Ah-HA! I knew it. See, we have different working tools in the Canadian rite. Some of them are similar, though.

Another little note: many people will tell you that the working tools have deeper meanings. I agree with this, but I try to keep in mind a very important fact: the deeper meaning of a symbol must never conflict with its surface, or stated meaning. So if, let's say, a 24-inch-guage represents using your time wisely, the same tool could not also represent being a lazy slob and getting everyone to do your work for you. Many anti-Masons forget about this, and claim that they know what certain symbols "actually" mean. I actually heard one anti-Mason claim that the letter "G" in the Masonic symbol of the square & compasses actually represents (this is blasphemous... cover your eyes if you don't want to hear it
) the male genitalia. How offensive can you get, right? But Masons have to deal with this BS all the time.

(The G represents God, for those who do not know).

posted on May, 28 2004 @ 07:26 PM
ok, Actually, just took it from the site, but too lazy to type it myself.

We have those, but a few more also, but I thought that it gave the gest ...

posted on May, 28 2004 @ 07:27 PM
Don't worry JCM. You've got the right tools. Us Brits use the same.

After listening to AK's description of the 24 inch gauge, I wouldn't be suprised if the lazy Canucks didn't use power tools.
Mind you, everything's bigger in the States - they probably have the "Caterpillar crane rig, that reminds us we can build bigger temples, faster than anyone else".

posted on May, 28 2004 @ 07:29 PM
Oh, I know... I was just being silly. Most different rites have either slightly different working tools, or slightly different explanations of the tools, or both. The essential meanings are all the same. (Namely, of course, become a blood-sucking, Satan-loving evil lizard-thing) (The previous parenthetical comments were all clever satire. None of them is true).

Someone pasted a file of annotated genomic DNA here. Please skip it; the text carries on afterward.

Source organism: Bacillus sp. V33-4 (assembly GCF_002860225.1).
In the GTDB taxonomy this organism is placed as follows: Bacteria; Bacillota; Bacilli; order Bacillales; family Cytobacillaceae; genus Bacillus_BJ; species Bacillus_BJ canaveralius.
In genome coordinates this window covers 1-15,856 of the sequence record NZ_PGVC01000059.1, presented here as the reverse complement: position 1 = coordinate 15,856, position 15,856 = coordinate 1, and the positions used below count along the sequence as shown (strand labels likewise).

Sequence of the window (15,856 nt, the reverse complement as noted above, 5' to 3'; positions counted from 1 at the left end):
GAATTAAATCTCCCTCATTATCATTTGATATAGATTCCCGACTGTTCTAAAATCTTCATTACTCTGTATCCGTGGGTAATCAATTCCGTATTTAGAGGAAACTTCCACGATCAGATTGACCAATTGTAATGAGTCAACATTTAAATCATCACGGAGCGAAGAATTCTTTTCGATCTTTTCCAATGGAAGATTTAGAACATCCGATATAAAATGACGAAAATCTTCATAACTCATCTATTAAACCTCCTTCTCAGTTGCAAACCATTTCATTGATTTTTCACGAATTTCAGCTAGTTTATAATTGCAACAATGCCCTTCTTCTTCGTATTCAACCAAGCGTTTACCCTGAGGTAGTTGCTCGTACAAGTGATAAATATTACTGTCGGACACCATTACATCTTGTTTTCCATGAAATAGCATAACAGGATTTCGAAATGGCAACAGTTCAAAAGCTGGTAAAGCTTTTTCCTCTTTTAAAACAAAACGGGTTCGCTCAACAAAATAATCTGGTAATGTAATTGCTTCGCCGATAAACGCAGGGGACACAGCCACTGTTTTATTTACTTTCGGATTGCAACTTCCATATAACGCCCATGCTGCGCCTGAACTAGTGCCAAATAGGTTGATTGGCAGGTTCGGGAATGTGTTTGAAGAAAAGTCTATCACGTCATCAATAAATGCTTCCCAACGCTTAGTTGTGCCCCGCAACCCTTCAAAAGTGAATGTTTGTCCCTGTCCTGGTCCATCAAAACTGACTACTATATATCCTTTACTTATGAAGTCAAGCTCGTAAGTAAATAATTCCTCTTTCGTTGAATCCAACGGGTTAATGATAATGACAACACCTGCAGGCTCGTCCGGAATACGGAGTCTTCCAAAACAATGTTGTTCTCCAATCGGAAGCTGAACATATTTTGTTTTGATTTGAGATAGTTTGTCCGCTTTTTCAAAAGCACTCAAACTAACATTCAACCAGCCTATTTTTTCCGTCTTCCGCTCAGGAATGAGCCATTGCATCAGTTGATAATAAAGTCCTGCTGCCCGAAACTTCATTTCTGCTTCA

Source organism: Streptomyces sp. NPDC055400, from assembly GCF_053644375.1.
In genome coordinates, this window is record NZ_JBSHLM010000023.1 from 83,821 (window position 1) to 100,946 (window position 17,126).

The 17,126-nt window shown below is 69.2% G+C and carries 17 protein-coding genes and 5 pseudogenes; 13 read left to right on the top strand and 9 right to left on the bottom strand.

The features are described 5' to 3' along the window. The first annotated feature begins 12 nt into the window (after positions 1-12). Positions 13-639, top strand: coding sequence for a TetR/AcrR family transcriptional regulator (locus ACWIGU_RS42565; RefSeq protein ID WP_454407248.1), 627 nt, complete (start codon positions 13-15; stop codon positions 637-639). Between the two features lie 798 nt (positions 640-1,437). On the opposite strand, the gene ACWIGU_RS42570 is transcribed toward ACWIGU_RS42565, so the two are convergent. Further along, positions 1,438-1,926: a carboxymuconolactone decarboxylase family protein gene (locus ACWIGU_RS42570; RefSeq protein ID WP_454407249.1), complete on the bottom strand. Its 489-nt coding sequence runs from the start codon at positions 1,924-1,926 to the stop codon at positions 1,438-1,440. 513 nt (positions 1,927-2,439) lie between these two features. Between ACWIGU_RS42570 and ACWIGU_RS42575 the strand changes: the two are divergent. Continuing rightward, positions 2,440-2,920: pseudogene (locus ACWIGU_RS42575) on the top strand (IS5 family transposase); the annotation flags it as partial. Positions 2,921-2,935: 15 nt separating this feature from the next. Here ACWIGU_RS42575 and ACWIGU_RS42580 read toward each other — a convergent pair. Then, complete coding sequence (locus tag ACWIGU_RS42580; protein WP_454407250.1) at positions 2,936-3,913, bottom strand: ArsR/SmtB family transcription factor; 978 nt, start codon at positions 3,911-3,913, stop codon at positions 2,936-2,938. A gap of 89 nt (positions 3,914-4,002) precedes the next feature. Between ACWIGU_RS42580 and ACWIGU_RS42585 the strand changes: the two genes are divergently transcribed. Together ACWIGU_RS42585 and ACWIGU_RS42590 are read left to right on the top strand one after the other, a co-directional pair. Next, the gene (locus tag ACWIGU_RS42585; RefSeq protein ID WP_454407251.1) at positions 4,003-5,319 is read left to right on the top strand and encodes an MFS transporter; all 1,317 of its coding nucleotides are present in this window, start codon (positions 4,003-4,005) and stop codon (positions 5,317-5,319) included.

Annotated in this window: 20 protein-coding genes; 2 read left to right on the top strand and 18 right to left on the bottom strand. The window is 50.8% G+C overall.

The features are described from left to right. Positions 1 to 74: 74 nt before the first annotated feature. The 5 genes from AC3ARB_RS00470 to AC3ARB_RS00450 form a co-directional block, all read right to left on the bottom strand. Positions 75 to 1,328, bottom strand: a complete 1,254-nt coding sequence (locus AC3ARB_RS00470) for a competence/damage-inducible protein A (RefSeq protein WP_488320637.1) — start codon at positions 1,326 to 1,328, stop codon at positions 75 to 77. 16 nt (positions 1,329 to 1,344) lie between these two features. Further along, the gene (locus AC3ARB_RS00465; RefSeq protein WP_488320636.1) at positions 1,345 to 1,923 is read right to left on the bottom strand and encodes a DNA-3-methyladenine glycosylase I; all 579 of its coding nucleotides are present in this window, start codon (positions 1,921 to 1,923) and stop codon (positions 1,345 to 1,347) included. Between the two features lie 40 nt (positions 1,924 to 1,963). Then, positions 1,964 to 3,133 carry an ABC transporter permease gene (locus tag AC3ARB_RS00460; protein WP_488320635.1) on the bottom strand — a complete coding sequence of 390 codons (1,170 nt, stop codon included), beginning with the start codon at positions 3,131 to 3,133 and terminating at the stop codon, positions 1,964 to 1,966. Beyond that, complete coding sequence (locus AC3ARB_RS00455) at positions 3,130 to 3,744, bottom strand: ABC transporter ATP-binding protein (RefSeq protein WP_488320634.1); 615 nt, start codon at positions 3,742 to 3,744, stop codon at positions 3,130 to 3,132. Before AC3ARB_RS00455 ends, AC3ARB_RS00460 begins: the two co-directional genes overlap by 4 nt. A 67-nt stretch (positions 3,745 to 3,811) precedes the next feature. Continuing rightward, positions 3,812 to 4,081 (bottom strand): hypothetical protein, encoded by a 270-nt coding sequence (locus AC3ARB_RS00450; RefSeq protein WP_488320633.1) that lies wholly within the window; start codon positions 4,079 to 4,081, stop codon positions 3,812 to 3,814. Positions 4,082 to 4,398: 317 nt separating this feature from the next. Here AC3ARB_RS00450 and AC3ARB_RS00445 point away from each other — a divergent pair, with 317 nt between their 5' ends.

posted on May, 28 2004 @ 07:30 PM
You know, I think I've heard the version of the gauge that the Brits use, and it implies that I should spend eight hours a day working, eight hours a day in charity, and eight hours a day praying. That's fine and all, but my simple question: Do you Brits never sleep?

[Edited on 28-5-2004 by AlexKennedy]

posted on May, 28 2004 @ 07:31 PM
Yeah. Through the working part.

In truth though, we get off easy. Work and refreshment come under the same part of the gauge.

[Edited on 28-5-2004 by Leveller]

posted on May, 28 2004 @ 09:11 PM
A. Labour
B. Refreshment.
C. Prayer
D. Sleep.

Chooses B, time appropriately, goes to lunch.

posted on May, 28 2004 @ 09:37 PM
Every day I LABOUR over then I have to stop RESTING and PRAY that the day only involves REFRESHMENT ....

posted on May, 28 2004 @ 09:46 PM
Nothing like cordless to speed up the job, and get on with refreshment, be the envy of both Operative and Speculative Masons. Why worry about minor details like Plumb, Level, and Gauge, that's what sub-contractors are for! Trowel? It's the 21st Century, pre-fab baby, it's all the rage... Ooops, sorry, must have been something I drank?

p.s. AK you guys have tools? I thought you still used your bare hands.

posted on May, 28 2004 @ 10:27 PM
Well, yes, as in Canada we all live in Igloos, we only need the snow-saw and some water.

And in Canada, Santa Claus is known as "annual gift man," and he lives in a castle on the moon.